Montana’s, Hoffmanns locked in lease dispute
Ryan Summerlin July 30, 2014
EAGLE — A Chicago real estate developer wants to boot an Avon restaurant because a marijuana vending machine was displayed for two days, and says that damaged the company’s reputation.
However, the attorney for Montana’s says the landlord’s lawsuit is part of a pattern of harassment dating back more than a year, all designed to force the restaurant out.
The vending machine, a Zazzz machine, was at Montana’s for two days in April. The Hoffmann company says the media and social media attention the Zazzz machine attracted damaged the Benchmark Plaza’s reputation and implied that the machine would be installed at Montana’s, which violates the lease. The Hoffmanns, through their company Benchmark Investors, are suing Montana’s owners Thomas Beaver and Andrea Burrows.
But Tracy Ashmore, the attorney for Montana’s, says the Zazzz display did no damage to the Hoffmanns’ reputation or anything else. She argued in Monday’s court trial that the lawsuit is one of many methods the landlord is using to try to cut Montana’s out of their lease, which has eight years remaining. Ashmore said the case is about working people fighting a wealthy real estate developer.
“This lawsuit is one of more than 15 things Benchmark has done to try to get my client out of the lease,” Ashmore said. “This is a case about working people trying to make a success of a restaurant. They’ve put everything they have and then some into this restaurant.”
The Hoffmanns’ vision for Avon is “elite,” and they just don’t like a family restaurant, Ashmore said.
The case is not about money. Montana’s rent is $11,000 per month, and they’ve made every lease payment, Ashmore said.
Montana’s also had permission from the Avon Town Council to display the machine, Ashmore said.
The Hoffmanns bought and are renovating much of the commercial real estate in the older part of Avon, including the Benchmark Plaza where Montana’s is located. Jonathan White, president of their commercial real estate division, said they strive to be a family-oriented company.
All that Zazzz
The Zazzz machine was at Montana’s April 11-12 for a private shareholder party hosted by American Green, the publicly traded company that manufactures it. American Green paid Montana’s $10,000 to host the event and to close the restaurant to the public.
The event attracted considerable media and social media attention.
“The machine was only on the premises for 48 hours, but the images are still out there on the Internet,” said Jim Berdelle, the Hoffmanns’ attorney in the case. “It is our contention that this has gone international. Reuters even picked up the story.”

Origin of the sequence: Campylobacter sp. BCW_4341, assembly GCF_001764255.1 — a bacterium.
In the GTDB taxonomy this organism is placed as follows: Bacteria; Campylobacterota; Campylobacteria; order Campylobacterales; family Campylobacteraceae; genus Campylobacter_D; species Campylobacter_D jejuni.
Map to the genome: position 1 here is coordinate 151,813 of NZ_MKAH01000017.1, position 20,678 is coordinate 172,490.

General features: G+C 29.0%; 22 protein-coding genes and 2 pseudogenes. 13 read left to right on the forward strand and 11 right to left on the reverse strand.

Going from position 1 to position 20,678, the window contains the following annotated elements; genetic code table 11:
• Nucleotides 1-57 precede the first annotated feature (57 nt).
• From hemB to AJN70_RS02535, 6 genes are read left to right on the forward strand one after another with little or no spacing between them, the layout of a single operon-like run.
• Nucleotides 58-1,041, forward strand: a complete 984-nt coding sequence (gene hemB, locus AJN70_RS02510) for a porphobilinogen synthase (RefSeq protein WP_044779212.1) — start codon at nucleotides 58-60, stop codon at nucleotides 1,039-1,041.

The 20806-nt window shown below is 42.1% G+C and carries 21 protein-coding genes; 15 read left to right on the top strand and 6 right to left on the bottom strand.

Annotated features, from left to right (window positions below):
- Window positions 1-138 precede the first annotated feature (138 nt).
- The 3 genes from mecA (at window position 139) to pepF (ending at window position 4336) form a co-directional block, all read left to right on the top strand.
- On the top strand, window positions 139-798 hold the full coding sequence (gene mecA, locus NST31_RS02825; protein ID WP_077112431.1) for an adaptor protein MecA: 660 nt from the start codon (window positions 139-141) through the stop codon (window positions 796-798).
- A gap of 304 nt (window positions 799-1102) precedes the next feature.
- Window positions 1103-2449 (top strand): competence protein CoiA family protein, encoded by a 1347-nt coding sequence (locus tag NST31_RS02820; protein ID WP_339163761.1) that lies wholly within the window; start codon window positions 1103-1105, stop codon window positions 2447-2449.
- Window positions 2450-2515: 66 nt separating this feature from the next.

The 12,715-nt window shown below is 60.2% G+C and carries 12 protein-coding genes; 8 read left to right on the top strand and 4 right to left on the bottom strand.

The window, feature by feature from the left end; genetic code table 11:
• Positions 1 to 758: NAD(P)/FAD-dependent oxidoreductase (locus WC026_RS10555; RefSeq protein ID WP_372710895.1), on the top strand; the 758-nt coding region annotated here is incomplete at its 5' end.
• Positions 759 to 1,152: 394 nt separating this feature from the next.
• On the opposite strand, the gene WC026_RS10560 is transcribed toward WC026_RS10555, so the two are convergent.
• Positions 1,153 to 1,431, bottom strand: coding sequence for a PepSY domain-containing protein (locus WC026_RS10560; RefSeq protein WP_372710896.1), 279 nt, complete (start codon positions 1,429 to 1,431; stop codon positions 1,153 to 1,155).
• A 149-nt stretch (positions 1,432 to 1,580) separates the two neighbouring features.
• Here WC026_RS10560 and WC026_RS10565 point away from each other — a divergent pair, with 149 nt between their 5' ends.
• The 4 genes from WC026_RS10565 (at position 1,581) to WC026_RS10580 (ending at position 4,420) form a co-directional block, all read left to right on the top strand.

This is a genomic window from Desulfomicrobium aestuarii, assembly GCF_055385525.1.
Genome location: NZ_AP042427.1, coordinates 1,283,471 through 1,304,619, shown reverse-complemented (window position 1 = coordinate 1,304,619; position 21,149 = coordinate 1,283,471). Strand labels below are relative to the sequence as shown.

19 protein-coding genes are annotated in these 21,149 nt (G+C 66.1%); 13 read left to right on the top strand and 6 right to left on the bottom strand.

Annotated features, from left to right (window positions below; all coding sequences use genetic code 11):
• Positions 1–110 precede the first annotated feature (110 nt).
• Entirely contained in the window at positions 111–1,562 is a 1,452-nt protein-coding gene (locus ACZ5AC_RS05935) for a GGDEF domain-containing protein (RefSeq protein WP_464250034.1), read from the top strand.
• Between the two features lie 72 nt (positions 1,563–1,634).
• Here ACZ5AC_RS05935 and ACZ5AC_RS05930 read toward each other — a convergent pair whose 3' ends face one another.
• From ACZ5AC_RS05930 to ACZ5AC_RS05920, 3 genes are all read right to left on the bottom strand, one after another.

For display purposes at Montana’s, the machine was stocked with a liquid digestive enhancer and an energy drink, but no marijuana products, said Stephen Shearin, American Green COO, who hosted the event.
Berdelle argued that, under the terms of the lease, Montana’s is not allowed to engage in any promotions without the permission of the landlord.
Spreading the word
Tuesday’s court trial was argued before District Court Judge Fred Gannett.
Gannett said the media and social media surrounding the event did what it was supposed to do — attract attention to the business.
“The idea that a commercial entity’s reputation is damaged by attracting attention to it seems odd to me,” Gannett said. “He (Hoffmann Commercial Real Estate) is in the business to rent to people who make money. The businesses make money if people come. People come when the business is promoted.”
However, Gannett said it is conceivable that the Benchmark’s reputation was damaged, especially based on the testimony of some other Avon and Eagle-Vail businesspeople, who spoke highly of the Hoffmanns as landlords.
The company owner, David Hoffmann, was in New York City when he heard about the promotional event the next day, White said.
He started reading articles and posts and watching news clips about it.
“I was appalled,” White said.
Hoffmann saw it as an obvious lease violation. The Hoffmann company has been outspoken about its support of Avon’s marijuana moratorium, White said.
“This is a big deal for us,” White said. “I’m bothered that a marijuana-selling machine was on our property without our knowledge.”
The ongoing social media asserts that the company supports and participates in selling marijuana, which it certainly does not, White said.
The case will conclude this afternoon.
Staff Writer Randy Wyrick can be reached at 970-748-2935 and rwyrick@vail